Since the news of the attacks reached the Twin Cities on Sunday, local Somali-Americans have been meeting to raise funds for the victims and their families — here and abroad.
One group of youth leaders in Minneapolis, for example, created a GoFundMe account on Monday to provide medical supplies for the injured, burial services for deceased and financial assistance for entrepreneurs who lost their businesses in the attacks.
Humanitarian African Relief Organization (HARO), a Minneapolis-headquartered nonprofit with offices in Somalia and Kenya, is also raising funds to provide affected persons food, shelter and medicine. “HARO is already preparing and is already on the ground to help people who are in need,” said HARO Executive Director Yusuf Abdulle. “We have mobilized our communities and people who are helping to work with the victims.”
Mosques and other Islamic groups in the Twin Cities metro area are also mobilizing efforts to raise money. Leaders at Minneapolis’ Abubakar As-Saddique Islamic Center, for example, are preparing for a big fundraiser event on Friday. “We addressed the congregation and people want to help with whatever they can,” said Abdulaziz Sugule, a board member at the mosque. “Mogadishu needs our help, and we pray for the people who died and those who injured.”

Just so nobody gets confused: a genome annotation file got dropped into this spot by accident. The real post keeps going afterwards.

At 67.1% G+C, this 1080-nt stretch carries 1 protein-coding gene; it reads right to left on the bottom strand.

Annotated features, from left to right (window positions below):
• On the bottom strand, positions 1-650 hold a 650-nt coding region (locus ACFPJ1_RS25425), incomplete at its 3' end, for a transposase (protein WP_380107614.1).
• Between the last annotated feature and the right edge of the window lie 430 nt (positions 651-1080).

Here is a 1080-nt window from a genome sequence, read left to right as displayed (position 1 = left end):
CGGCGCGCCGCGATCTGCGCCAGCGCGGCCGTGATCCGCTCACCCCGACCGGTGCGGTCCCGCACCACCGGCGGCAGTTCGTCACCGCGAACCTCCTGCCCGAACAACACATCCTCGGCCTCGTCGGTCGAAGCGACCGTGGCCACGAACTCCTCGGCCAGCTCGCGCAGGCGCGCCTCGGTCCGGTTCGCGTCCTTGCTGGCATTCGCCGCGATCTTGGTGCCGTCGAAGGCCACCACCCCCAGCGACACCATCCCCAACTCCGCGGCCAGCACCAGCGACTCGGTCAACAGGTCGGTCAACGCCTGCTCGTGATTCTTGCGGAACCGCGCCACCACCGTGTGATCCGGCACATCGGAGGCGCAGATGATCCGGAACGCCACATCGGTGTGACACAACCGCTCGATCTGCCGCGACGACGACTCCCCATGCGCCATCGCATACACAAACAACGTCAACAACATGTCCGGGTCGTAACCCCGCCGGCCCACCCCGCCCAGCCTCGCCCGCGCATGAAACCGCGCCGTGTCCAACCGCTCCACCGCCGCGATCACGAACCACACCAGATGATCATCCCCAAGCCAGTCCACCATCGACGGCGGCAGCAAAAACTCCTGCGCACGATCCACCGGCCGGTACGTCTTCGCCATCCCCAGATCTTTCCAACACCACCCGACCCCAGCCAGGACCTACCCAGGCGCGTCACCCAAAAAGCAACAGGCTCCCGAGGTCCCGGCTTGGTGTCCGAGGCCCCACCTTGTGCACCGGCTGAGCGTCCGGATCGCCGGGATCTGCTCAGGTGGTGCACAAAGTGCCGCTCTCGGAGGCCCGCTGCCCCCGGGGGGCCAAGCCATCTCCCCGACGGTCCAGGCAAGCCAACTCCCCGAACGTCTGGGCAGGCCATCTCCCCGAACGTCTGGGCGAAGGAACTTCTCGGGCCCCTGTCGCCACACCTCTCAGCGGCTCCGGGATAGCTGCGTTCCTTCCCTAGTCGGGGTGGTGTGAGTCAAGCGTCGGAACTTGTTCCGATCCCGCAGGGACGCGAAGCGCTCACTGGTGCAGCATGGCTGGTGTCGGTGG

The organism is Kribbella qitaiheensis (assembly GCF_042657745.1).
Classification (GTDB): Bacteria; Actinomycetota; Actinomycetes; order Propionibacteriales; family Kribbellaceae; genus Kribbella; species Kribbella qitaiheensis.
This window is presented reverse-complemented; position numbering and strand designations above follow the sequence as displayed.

The Muslim American Society of Minnesota (MAS) also plans to raise money for the victims and their families during its annual convention on Oct. 28 in Minneapolis. The organization’s executive director, Imam Asad Zaman, said his team is still brainstorming ideas about ways MAS can allocate funding to the right people.
“We urge the entire Minnesota community to stand with the people of Somalia and to give them all the aid and assistance [they] can,” Zaman said. “We are also going to offer whatever help is available at our disposal.”
Aside from raising funds to provide victims food, shelter and medicine, Hirsi said he plans to collaborate with people to find ways to get ambulances and emergency-medical-services equipment for undersupplied hospitals in Mogadishu.
After the dust settles in Mogadishu, Hirsi plans to return to the capital — to show that nothing can ever shake his conviction to help rebuild Somalia.
“I want to go there with a group of Somali-Americans,” he said, “to say to the people of Mogadishu, ‘Those explosions did not change us and we’re here now, stronger than ever before.’ ”